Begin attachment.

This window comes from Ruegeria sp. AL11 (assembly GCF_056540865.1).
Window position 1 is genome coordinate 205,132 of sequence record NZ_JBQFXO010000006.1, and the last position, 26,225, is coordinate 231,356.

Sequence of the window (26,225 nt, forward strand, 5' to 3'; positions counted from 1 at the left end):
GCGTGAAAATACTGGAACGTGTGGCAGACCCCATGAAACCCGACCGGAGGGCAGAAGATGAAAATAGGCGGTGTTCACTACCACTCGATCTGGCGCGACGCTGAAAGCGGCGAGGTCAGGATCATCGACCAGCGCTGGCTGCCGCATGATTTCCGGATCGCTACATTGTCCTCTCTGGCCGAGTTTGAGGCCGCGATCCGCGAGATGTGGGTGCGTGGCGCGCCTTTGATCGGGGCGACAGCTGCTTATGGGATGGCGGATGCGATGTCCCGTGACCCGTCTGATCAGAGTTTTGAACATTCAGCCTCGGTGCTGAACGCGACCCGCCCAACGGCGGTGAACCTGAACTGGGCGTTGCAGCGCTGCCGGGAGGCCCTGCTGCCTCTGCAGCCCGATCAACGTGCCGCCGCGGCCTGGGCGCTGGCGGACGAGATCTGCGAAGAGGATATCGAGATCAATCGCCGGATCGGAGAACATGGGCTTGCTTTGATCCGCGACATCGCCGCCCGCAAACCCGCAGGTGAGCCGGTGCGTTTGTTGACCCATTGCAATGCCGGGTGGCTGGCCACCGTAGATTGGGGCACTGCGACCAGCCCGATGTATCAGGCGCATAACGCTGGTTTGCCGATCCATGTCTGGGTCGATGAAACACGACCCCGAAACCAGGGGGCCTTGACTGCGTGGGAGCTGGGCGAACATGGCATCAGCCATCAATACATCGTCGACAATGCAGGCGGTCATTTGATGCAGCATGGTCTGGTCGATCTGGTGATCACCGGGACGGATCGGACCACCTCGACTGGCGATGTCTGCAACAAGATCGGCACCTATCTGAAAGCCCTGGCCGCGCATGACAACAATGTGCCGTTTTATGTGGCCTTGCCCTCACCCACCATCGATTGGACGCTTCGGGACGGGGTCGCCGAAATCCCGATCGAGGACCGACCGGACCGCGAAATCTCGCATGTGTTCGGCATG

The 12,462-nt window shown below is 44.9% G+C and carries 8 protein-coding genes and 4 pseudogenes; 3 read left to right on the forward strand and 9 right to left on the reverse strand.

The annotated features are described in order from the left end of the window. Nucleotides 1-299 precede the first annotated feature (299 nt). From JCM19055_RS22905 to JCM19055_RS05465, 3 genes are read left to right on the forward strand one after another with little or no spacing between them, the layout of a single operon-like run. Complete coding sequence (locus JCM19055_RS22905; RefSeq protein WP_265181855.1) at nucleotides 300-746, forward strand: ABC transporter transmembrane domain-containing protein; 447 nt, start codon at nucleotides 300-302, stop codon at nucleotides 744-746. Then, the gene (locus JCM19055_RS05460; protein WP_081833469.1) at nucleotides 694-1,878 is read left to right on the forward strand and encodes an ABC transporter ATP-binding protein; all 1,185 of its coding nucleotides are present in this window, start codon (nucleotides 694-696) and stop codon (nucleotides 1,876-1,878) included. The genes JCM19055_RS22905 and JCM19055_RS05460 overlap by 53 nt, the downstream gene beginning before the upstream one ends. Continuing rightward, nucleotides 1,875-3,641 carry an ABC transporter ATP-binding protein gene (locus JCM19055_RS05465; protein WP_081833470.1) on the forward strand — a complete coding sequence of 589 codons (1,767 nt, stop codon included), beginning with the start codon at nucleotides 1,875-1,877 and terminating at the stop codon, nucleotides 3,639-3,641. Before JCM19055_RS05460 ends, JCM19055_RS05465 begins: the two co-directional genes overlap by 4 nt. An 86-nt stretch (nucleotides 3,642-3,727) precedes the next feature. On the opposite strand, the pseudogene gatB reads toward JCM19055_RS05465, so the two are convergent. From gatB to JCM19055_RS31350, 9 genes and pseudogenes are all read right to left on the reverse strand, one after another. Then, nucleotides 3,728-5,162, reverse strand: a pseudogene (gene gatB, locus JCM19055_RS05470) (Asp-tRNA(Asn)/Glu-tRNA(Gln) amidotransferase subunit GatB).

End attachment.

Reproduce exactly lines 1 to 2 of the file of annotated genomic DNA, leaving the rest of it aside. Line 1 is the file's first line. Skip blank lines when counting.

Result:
This window comes from Ruegeria sp. AL11 (assembly GCF_056540865.1).
Window position 1 is genome coordinate 205,132 of sequence record NZ_JBQFXO010000006.1, and the last position, 26,225, is coordinate 231,356.